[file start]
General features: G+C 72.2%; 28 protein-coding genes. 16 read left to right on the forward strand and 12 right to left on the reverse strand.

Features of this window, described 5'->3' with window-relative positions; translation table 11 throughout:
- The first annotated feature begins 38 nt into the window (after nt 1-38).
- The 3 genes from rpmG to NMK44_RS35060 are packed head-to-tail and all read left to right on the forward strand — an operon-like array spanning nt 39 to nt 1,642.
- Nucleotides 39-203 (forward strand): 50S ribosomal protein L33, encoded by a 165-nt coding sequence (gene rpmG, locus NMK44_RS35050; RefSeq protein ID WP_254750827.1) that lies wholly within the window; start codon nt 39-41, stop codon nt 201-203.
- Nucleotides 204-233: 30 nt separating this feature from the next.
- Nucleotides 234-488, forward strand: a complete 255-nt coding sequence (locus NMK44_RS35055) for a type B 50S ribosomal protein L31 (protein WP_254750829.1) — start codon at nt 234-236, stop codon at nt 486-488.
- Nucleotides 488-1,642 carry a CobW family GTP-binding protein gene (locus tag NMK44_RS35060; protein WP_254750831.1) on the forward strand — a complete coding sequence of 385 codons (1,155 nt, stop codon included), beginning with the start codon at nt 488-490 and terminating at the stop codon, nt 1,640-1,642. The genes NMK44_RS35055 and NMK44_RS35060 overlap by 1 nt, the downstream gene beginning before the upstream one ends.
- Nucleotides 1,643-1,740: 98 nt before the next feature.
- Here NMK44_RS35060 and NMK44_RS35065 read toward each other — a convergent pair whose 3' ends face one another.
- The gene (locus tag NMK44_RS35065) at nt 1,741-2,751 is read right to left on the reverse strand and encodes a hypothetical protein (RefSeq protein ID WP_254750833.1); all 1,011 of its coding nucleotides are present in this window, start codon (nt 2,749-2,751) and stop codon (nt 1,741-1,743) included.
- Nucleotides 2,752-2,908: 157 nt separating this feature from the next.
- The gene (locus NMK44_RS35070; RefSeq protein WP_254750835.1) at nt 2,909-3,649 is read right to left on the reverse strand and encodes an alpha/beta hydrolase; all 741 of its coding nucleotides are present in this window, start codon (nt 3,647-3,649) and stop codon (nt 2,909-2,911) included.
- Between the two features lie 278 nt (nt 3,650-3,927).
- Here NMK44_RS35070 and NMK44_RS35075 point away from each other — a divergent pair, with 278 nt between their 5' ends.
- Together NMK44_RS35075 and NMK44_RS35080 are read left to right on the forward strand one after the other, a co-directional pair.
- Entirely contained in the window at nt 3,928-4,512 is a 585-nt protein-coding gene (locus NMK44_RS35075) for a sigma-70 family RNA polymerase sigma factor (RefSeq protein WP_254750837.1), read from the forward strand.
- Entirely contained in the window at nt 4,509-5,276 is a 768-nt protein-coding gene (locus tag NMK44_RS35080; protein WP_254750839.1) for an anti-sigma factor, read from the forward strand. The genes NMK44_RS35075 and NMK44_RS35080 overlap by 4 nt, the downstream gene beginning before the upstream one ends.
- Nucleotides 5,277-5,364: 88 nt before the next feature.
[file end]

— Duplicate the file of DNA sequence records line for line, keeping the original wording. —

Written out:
General features: G+C 72.2%; 28 protein-coding genes. 16 read left to right on the forward strand and 12 right to left on the reverse strand.

Features of this window, described 5'->3' with window-relative positions; translation table 11 throughout:
- The first annotated feature begins 38 nt into the window (after nt 1-38).
- The 3 genes from rpmG to NMK44_RS35060 are packed head-to-tail and all read left to right on the forward strand — an operon-like array spanning nt 39 to nt 1,642.
- Nucleotides 39-203 (forward strand): 50S ribosomal protein L33, encoded by a 165-nt coding sequence (gene rpmG, locus NMK44_RS35050; RefSeq protein ID WP_254750827.1) that lies wholly within the window; start codon nt 39-41, stop codon nt 201-203.
- Nucleotides 204-233: 30 nt separating this feature from the next.
- Nucleotides 234-488, forward strand: a complete 255-nt coding sequence (locus NMK44_RS35055) for a type B 50S ribosomal protein L31 (protein WP_254750829.1) — start codon at nt 234-236, stop codon at nt 486-488.
- Nucleotides 488-1,642 carry a CobW family GTP-binding protein gene (locus tag NMK44_RS35060; protein WP_254750831.1) on the forward strand — a complete coding sequence of 385 codons (1,155 nt, stop codon included), beginning with the start codon at nt 488-490 and terminating at the stop codon, nt 1,640-1,642. The genes NMK44_RS35055 and NMK44_RS35060 overlap by 1 nt, the downstream gene beginning before the upstream one ends.
- Nucleotides 1,643-1,740: 98 nt before the next feature.
- Here NMK44_RS35060 and NMK44_RS35065 read toward each other — a convergent pair whose 3' ends face one another.
- The gene (locus tag NMK44_RS35065) at nt 1,741-2,751 is read right to left on the reverse strand and encodes a hypothetical protein (RefSeq protein ID WP_254750833.1); all 1,011 of its coding nucleotides are present in this window, start codon (nt 2,749-2,751) and stop codon (nt 1,741-1,743) included.
- Nucleotides 2,752-2,908: 157 nt separating this feature from the next.
- The gene (locus NMK44_RS35070; RefSeq protein WP_254750835.1) at nt 2,909-3,649 is read right to left on the reverse strand and encodes an alpha/beta hydrolase; all 741 of its coding nucleotides are present in this window, start codon (nt 3,647-3,649) and stop codon (nt 2,909-2,911) included.
- Between the two features lie 278 nt (nt 3,650-3,927).
- Here NMK44_RS35070 and NMK44_RS35075 point away from each other — a divergent pair, with 278 nt between their 5' ends.
- Together NMK44_RS35075 and NMK44_RS35080 are read left to right on the forward strand one after the other, a co-directional pair.
- Entirely contained in the window at nt 3,928-4,512 is a 585-nt protein-coding gene (locus NMK44_RS35075) for a sigma-70 family RNA polymerase sigma factor (RefSeq protein WP_254750837.1), read from the forward strand.
- Entirely contained in the window at nt 4,509-5,276 is a 768-nt protein-coding gene (locus tag NMK44_RS35080; protein WP_254750839.1) for an anti-sigma factor, read from the forward strand. The genes NMK44_RS35075 and NMK44_RS35080 overlap by 4 nt, the downstream gene beginning before the upstream one ends.
- Nucleotides 5,277-5,364: 88 nt before the next feature.